So what do turtles eat in the ocean? Plastic is being mass produced all over the world, and unfortunately is having an extremely harmful impact on our oceans and everything that lives within it. Unfortunately, sea turtles are taking the forefront of this, as they commonly falsely identify plastic waste for jellyfish. It’s thought that 52% of the worlds sea turtles have eaten plastic waste. A University of Tokyo study showed that Loggerhead turtles eat plastic roughly 17% of the time they come across it in our oceans. An even worse figure than that follows for the Green turtle species, which consume plastic up to 62% of the time they encounter it in our oceans. 

Many sea turtle like to feed in shallow, food rich waters and coral reefs. Both of which are heavily populated with human interaction. What I mean by this is that people travel from all over the globe to dive and snorkel in the worlds coral reefs. And with human interaction comes pollution. Sometimes purposefully, and sometimes not, plastic waste finds its way into the sea. Mainly wrapping from food and drink products. 

Where the problem starts

The problem starts with plastics life span. Obviously plastics aren’t actually alive, but I mean in relation to the time it takes for plastic material to decompose in sea water. And it varies for many different products of plastic waste.

For example a plastic bag is estimated to tale 20 years to decompose in sea water, whilst plastic. Bottle can take up to 450 years to fully decompose. The most outrageous is fishing lines, estimated to take up to 600 years to decompose in sea water. Plastics will do hundreds of laps in the oceans cycle, continuously circling round for all these years. Even once these plastic have decomposed there’s no telling if little fragments will still pollute the oceans. It’s still too early to us to say.

Not only do sea turtles eat the plastic waste, they can also get caught up in it and drown. Fishing lines, fizzy pop and beer can ringlets are the main culprits for this. Old fishing lines which are thrown overboard create a huge threat to turtle as they get tangled and cannot untangle themselves to come up for air. Horribly this usually ends in the turtle drowning, caught up in a human made product.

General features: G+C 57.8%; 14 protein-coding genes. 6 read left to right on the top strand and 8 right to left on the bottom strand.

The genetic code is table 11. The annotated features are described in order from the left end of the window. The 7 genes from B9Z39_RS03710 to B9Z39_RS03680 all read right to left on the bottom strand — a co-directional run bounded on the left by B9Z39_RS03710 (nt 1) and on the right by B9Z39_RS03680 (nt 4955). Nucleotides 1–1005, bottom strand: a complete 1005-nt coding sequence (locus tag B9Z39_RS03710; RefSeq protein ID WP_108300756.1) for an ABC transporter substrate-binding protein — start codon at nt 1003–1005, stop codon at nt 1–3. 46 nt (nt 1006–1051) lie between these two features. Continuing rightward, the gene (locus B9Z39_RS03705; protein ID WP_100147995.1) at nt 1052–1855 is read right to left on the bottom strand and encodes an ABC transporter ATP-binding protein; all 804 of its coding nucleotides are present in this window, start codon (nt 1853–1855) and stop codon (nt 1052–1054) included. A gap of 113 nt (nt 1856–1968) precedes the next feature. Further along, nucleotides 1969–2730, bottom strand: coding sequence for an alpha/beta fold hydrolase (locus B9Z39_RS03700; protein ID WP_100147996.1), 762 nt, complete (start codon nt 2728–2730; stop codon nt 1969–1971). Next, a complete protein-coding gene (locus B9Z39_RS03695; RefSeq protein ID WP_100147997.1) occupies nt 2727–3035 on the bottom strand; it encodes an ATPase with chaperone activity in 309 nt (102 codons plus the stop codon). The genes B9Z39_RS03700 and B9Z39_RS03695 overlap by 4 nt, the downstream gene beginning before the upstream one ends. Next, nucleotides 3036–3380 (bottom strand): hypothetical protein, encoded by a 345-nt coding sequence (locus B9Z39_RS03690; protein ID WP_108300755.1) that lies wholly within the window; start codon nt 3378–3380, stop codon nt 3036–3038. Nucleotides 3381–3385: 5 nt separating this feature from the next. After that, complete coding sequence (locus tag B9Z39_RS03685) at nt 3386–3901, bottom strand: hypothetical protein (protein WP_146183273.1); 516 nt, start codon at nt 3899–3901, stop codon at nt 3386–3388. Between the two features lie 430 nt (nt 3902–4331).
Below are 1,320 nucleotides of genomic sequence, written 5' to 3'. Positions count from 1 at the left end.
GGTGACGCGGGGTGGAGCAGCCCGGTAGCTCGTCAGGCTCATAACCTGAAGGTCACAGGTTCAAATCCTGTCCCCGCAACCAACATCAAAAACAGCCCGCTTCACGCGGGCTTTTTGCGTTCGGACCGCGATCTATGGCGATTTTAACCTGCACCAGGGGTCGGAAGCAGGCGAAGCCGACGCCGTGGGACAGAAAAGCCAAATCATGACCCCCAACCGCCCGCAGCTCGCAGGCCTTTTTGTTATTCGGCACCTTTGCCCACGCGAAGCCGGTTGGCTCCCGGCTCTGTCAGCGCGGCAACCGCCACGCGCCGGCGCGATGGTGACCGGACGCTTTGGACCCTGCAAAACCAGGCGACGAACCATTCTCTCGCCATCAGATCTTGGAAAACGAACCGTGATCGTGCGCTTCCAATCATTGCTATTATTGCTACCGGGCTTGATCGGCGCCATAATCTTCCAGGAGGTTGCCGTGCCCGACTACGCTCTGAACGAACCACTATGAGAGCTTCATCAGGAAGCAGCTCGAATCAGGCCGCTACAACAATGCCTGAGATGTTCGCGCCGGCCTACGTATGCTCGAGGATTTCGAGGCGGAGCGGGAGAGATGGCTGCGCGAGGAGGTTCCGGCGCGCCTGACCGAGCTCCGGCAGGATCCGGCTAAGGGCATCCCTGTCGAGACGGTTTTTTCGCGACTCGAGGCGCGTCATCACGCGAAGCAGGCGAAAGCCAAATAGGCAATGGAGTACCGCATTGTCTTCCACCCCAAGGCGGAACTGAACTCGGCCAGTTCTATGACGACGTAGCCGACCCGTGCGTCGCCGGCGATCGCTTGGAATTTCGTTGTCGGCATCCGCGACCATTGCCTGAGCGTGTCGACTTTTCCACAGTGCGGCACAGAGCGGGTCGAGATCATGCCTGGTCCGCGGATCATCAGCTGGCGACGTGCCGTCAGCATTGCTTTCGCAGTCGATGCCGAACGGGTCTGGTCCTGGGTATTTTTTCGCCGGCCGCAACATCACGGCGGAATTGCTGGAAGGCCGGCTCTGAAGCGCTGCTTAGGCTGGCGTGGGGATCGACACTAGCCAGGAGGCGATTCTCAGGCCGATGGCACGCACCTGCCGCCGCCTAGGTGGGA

What do turtles eat in the ocean – The effects of eating plastic waste?

It goes without saying that eating plastic has its dangers. This goes for every living species on this planet. But unlike the human species, which has developed ways to deal with certain situations involving plastic, turtles struggle immensely. 

Digestion Problems

Up to 25% of sea turtles that each a singular piece of plastic ends in death. Some plastics are extremely sharp and can severely damage internal organs. It can painfully slice and pierce through fat and muscle and somethings the turtles organs themselves. 

Pieces of plastic bag commonly clog the turtles intestines. This means that any suitable foods which is does eat, now can’t pass through the intestines, resulting in the turtle not being able to feed. Ultimately this ends in a turtle which is starved to death.

Hunting Problems 

Eating plastics causes a a turtle to become more buoyant, specially if they ingest a lot of it. Plastics naturally float in water, albeit usually under the waters surface. But nevertheless, it floats. Every time a sea turtle eats a piece of plastic its buoyancy naturally increases. This increases a turtles ability to dive down to the sea bed to hunt for food. It will take a lot more energy for them to dive down to the depth they need in order to feed on the correct diet.

Reproduction Problems 

When ingested, plastic waste releases harmful toxins into a turtles body. These toxins are primarily transported around the body through the oxygenated veins, and are known to stunt a turtles fertility.

Conclusion 

We hope this has answered all the questions you may have had on “what do turtles eat in the ocean”. The seven sea species all have a very different dietary requirements which is why they can be found in most oceans across the world. 

Unfortunately sea turtles do feed on harmful man made products which are polluting our oceans. But with this new information, hopefully you will think twice about how you dispose of your waste and sea turtle species will become less endangered and vulnerable to plastic waste in our oceans. 

Other Related Articles You Might Like…

Red Eared Slider Lifespan

What Do Turtles Eat In A Pond?

Red Eared Turtle Food List

What Are Turtles Predators?

What Do Green Sea Turtles Eat?

Leave a Reply

Your email address will not be published. Required fields are marked *